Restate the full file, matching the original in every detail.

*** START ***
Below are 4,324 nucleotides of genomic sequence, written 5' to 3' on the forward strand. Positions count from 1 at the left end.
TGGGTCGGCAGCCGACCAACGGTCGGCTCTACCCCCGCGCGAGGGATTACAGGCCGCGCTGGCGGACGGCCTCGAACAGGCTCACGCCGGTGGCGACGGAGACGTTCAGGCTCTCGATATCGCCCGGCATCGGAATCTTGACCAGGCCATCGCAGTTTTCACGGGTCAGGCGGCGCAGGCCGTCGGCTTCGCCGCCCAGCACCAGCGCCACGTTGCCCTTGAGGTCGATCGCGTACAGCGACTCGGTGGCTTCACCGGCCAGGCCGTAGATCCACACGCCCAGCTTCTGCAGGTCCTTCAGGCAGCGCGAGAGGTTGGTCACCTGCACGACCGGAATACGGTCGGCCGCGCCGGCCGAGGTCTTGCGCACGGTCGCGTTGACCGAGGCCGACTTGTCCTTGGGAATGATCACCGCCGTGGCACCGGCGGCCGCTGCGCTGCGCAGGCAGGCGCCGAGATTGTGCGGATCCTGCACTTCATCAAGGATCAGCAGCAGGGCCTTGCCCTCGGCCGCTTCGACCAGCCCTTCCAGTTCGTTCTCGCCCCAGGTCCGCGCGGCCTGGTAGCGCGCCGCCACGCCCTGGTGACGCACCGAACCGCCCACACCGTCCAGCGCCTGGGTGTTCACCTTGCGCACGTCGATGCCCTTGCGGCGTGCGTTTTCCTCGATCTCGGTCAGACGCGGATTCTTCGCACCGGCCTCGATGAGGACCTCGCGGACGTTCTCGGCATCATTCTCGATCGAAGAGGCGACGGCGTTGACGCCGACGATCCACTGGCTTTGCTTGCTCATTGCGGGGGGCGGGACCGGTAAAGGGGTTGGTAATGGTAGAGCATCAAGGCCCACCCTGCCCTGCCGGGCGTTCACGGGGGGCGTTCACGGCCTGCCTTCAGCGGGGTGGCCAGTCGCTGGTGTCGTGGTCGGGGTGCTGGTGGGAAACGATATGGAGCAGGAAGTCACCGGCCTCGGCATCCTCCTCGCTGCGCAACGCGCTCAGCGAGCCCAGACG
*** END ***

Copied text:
Below are 4,324 nucleotides of genomic sequence, written 5' to 3' on the forward strand. Positions count from 1 at the left end.
TGGGTCGGCAGCCGACCAACGGTCGGCTCTACCCCCGCGCGAGGGATTACAGGCCGCGCTGGCGGACGGCCTCGAACAGGCTCACGCCGGTGGCGACGGAGACGTTCAGGCTCTCGATATCGCCCGGCATCGGAATCTTGACCAGGCCATCGCAGTTTTCACGGGTCAGGCGGCGCAGGCCGTCGGCTTCGCCGCCCAGCACCAGCGCCACGTTGCCCTTGAGGTCGATCGCGTACAGCGACTCGGTGGCTTCACCGGCCAGGCCGTAGATCCACACGCCCAGCTTCTGCAGGTCCTTCAGGCAGCGCGAGAGGTTGGTCACCTGCACGACCGGAATACGGTCGGCCGCGCCGGCCGAGGTCTTGCGCACGGTCGCGTTGACCGAGGCCGACTTGTCCTTGGGAATGATCACCGCCGTGGCACCGGCGGCCGCTGCGCTGCGCAGGCAGGCGCCGAGATTGTGCGGATCCTGCACTTCATCAAGGATCAGCAGCAGGGCCTTGCCCTCGGCCGCTTCGACCAGCCCTTCCAGTTCGTTCTCGCCCCAGGTCCGCGCGGCCTGGTAGCGCGCCGCCACGCCCTGGTGACGCACCGAACCGCCCACACCGTCCAGCGCCTGGGTGTTCACCTTGCGCACGTCGATGCCCTTGCGGCGTGCGTTTTCCTCGATCTCGGTCAGACGCGGATTCTTCGCACCGGCCTCGATGAGGACCTCGCGGACGTTCTCGGCATCATTCTCGATCGAAGAGGCGACGGCGTTGACGCCGACGATCCACTGGCTTTGCTTGCTCATTGCGGGGGGCGGGACCGGTAAAGGGGTTGGTAATGGTAGAGCATCAAGGCCCACCCTGCCCTGCCGGGCGTTCACGGGGGGCGTTCACGGCCTGCCTTCAGCGGGGTGGCCAGTCGCTGGTGTCGTGGTCGGGGTGCTGGTGGGAAACGATATGGAGCAGGAAGTCACCGGCCTCGGCATCCTCCTCGCTGCGCAACGCGCTCAGCGAGCCCAGACG